From South Sea to FTX: Modern Economic Fraud Barely Changed in 300 Years
The latest major financial swindle to be uncovered has shaken up the crypto world. But how is it possible it has so many similarities to the frauds of years past?
We are often told that if we do not learn from our history we are doomed to repeat. If this is truly the case then apparently humans are screwed, as over 300 years of lessons have failed to teach us anything in the realm of financial fraud. The last few weeks have been a whirlwind of revelations and disappointment that crypto company FTX had managed to run for nearly 3 years apparently defrauding its investors.
The company, run by acclaimed hotshot CEO Sam Bankman-Fried has been revealed to have been little more than a Ponzi scheme, with their very own CEO providing a better explanation of the likely criminal activity undertaken than anything we could write ourselves. Almost giving us a welcome break from writing.
“You start with a company that builds a box and in practice this box, they probably dress it up to look like a life-changing, you know, world-altering protocol that's gonna replace all the big banks in 38 days or whatever…”
“And now all of a sudden everyone's like, wow, people just decide to put $200 million in the box. This is a pretty cool box, right? Like this is a valuable box as demonstrated by all the money that people have apparently decided should be in the box…”
“And so then, you know, [box] token price goes way up. And now it's [$330 million] market cap token because, you know, the bullishness of people's usage of the box. And now all of a sudden of course, the smart money's like, oh, wow, this thing's now yielding like 60% a year in [box] tokens. Of course I'll take my 60% yield, right? So they go and pour another $300 million in the box and you get a psych and then it goes to infinity. And then everyone makes money.”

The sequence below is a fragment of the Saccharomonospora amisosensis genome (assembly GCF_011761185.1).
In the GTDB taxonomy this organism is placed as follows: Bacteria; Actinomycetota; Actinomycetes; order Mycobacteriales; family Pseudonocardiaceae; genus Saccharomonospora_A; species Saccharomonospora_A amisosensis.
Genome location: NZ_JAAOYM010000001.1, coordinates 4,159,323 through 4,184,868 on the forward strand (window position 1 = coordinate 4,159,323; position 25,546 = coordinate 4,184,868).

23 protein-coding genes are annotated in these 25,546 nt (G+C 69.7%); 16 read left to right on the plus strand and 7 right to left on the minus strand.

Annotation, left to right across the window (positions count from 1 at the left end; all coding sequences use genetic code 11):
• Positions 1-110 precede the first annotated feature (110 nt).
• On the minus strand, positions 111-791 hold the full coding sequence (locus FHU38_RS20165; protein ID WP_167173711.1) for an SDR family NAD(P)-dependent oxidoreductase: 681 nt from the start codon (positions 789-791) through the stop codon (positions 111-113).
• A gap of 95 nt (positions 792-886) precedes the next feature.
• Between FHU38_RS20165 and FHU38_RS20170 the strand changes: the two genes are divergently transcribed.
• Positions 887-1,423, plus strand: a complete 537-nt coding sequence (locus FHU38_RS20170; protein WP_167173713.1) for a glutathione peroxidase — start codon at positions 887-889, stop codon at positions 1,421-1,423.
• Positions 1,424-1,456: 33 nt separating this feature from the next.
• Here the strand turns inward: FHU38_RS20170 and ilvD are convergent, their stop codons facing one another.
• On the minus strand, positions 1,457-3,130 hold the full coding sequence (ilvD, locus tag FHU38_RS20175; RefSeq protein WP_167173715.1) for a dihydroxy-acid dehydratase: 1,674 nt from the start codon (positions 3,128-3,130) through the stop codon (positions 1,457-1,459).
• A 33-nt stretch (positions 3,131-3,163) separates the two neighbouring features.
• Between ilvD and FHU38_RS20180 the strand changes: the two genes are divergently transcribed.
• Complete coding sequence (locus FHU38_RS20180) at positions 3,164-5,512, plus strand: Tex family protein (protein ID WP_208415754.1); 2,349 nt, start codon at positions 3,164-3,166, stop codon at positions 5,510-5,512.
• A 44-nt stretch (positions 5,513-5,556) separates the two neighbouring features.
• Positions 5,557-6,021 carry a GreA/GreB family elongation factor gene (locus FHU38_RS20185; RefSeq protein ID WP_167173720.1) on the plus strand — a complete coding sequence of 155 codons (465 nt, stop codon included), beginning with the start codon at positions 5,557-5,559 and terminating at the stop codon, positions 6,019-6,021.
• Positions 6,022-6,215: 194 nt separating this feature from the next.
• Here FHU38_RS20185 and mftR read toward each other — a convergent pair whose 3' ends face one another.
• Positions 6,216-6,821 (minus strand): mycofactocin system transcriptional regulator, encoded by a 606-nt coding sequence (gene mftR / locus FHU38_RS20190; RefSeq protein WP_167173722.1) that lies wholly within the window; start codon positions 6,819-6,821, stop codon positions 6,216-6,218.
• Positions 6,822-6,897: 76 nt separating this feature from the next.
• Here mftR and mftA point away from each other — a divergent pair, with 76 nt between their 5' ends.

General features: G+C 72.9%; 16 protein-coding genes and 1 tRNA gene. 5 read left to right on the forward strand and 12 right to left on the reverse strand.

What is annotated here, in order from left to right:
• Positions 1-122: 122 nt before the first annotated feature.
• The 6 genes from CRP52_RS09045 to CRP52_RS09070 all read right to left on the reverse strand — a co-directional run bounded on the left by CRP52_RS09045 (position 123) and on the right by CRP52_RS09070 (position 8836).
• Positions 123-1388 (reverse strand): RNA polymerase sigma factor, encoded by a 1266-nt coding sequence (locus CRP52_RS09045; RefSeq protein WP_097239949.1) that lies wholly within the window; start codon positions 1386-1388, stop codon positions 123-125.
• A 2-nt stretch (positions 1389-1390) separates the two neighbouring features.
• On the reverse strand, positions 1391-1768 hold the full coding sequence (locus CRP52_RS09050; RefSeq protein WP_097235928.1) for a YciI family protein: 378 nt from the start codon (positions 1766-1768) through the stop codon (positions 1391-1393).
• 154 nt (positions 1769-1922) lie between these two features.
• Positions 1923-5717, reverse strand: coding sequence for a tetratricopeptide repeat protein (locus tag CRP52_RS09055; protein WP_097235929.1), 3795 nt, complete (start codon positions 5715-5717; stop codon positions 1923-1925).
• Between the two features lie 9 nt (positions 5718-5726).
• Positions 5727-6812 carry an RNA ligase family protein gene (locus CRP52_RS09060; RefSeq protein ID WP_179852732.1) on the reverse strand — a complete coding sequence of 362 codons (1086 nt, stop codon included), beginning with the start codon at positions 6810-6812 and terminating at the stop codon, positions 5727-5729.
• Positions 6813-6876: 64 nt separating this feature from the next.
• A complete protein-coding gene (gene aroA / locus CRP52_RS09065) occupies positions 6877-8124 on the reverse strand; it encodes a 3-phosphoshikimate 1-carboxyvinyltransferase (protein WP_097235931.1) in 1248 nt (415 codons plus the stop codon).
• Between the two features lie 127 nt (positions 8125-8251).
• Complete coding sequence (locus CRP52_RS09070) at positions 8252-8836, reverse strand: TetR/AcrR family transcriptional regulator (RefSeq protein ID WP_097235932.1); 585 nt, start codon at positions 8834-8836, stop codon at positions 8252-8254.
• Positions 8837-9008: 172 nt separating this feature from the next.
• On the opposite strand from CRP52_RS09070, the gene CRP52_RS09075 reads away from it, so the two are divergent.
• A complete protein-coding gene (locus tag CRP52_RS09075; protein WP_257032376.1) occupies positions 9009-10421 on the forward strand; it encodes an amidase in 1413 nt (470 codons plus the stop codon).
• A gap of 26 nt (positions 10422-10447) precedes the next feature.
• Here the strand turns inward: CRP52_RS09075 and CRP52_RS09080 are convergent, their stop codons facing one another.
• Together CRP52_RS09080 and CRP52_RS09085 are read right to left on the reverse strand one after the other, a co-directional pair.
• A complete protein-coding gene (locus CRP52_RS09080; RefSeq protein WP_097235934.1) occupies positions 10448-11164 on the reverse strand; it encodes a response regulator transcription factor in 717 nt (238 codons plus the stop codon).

The Ponzi scheme that young Mr. Bankman-Fried described blew up on November 7th, just as he was confidently tweeting “Assets are fine”. The cost to customers ranks in the billions of dollars with a b, and we will probably not get to the bottom of the amount lost by FTX for numerous years and countless court cases.
Nevertheless, though surely there weren’t lessons for regulators and intelligent investors to have learned from, to ensure that Ponzi style schemes such as FTX couldn’t be allowed to rise to the level of prominence that costs the customer billions, and threatens to tank an entire new industry. And obviously no similar example of a massive Ponzi scheme being unveiled right at the head of a major global downturn exists?
In the autumn of 2008 the financial world was in crisis. The global recession had reached a fever pitch and one of the world’s largest investment banks, Lehman Brothers, had just collapsed. Concerned about their investments, despite their apparently frequent returns, investors in the ever-profitable Bernard L. Madoff Investment Securities LLC began to call back their money to the sum total of around 7 billion dollars.
This decision prompted the soon-to-be disgraced Madoff to admit (post revelations of his fraud, unlike Bankman-Fried) that the entire investment arm of his major Wall Street firm had been a Ponzi scheme, and that investors had been having their investments stolen, and profits had simply come out of new investments being paid back out.
The scandal rocked the already careening Wall Street markets, and investors eventually sued for losses of as much as $65 billion. However, regulators and financial experts insisted they would learn from these mistakes and such major frauds and illegal activity would never be allowed to happen again. The major Dodd Frank financial legislation involved language to strengthen regulators teeth in cases like this, and most importantly Bernie Madoff was punished significantly, eventually condemned to 150 years in prison, serving notice to anyone inclined to commit huge financial fraud that society would serve a heavy penalty. Madoff died in prison on 14 April, 2021.